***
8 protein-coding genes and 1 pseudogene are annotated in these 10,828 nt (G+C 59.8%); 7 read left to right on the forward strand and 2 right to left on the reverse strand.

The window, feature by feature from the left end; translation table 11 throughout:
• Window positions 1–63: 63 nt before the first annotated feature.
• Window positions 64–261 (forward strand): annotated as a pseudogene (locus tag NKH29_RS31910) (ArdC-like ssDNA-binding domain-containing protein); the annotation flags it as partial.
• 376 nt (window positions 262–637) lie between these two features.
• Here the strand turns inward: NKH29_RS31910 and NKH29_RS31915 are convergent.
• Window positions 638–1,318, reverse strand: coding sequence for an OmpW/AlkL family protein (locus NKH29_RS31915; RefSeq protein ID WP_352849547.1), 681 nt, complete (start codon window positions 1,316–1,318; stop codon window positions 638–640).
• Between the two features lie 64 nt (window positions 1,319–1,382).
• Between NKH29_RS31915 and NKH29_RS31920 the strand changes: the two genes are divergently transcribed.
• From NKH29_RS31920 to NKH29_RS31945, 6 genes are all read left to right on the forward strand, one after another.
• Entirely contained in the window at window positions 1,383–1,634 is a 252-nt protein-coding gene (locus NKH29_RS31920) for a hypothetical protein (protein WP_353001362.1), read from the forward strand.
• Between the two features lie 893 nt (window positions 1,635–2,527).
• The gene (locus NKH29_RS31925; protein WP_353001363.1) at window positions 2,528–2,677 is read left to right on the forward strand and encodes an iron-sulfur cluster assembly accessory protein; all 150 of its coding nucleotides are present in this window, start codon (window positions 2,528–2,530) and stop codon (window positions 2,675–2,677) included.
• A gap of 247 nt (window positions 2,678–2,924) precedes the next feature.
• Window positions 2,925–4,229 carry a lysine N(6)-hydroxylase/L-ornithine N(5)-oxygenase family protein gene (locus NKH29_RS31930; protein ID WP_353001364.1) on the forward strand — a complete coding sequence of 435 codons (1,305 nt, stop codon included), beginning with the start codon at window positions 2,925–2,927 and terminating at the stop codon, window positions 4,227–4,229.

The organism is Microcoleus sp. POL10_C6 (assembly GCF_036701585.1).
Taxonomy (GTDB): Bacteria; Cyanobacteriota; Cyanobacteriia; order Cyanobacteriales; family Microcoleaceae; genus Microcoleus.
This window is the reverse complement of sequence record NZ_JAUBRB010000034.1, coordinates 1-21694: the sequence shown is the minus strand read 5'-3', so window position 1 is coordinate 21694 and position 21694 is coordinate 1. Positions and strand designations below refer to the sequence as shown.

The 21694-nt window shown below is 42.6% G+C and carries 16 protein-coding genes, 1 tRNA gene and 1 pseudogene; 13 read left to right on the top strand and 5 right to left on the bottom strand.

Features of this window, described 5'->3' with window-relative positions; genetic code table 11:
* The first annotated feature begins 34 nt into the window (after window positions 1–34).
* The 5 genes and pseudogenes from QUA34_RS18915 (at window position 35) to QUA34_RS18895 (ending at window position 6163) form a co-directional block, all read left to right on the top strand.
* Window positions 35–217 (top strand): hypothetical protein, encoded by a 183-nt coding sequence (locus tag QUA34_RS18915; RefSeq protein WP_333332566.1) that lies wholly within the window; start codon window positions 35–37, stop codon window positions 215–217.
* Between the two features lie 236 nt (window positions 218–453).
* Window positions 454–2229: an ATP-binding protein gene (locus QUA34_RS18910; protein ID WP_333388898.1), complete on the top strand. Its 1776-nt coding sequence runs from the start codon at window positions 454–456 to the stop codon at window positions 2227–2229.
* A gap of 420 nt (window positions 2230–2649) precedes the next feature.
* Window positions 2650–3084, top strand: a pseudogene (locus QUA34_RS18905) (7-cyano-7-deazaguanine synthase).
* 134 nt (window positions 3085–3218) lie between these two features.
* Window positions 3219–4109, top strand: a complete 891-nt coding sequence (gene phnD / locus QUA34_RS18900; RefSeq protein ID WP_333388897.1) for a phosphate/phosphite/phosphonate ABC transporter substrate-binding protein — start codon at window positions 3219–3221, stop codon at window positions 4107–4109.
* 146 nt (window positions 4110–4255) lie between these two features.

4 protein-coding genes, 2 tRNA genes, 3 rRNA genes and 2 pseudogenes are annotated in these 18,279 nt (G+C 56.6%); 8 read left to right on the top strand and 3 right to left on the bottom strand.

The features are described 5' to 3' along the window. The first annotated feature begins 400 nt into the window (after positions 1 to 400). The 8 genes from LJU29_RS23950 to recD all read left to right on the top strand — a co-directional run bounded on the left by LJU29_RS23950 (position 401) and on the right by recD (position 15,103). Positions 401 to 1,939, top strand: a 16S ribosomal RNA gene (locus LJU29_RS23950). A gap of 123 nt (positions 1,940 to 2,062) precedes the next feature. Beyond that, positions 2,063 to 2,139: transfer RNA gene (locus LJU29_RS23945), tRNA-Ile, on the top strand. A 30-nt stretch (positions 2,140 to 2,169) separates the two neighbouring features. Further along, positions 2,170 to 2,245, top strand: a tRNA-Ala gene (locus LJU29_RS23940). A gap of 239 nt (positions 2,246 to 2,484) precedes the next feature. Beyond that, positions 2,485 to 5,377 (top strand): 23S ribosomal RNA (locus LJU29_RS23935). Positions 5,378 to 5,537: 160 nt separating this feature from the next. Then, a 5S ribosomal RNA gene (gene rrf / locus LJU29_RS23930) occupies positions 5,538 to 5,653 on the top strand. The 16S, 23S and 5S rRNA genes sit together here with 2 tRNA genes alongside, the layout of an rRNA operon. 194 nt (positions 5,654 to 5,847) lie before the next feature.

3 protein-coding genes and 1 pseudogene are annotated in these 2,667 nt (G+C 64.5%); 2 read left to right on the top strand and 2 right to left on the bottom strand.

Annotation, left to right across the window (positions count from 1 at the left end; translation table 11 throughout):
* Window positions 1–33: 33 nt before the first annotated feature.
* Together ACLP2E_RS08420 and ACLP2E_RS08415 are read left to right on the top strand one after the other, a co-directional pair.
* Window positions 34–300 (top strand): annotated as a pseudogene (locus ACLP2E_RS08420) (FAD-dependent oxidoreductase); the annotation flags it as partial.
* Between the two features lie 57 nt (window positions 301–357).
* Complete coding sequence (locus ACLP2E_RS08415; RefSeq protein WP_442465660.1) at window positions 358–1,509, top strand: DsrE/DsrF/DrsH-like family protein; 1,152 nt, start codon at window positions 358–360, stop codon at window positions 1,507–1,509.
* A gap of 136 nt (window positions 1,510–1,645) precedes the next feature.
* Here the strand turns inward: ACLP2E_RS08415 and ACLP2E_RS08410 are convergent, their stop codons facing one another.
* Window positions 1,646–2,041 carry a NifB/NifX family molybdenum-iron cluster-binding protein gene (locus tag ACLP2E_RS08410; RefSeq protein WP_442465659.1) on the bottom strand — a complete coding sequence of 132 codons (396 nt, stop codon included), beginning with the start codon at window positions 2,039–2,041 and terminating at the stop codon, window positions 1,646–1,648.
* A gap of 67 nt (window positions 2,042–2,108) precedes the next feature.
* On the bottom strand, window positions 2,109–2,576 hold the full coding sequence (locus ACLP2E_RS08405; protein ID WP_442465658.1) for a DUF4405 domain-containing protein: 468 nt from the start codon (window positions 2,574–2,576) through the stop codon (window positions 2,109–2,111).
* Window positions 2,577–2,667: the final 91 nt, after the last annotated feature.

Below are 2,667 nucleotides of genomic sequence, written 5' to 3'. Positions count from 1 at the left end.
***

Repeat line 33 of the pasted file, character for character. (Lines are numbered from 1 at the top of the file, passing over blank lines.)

3 protein-coding genes and 1 pseudogene are annotated in these 2,667 nt (G+C 64.5%); 2 read left to right on the top strand and 2 right to left on the bottom strand.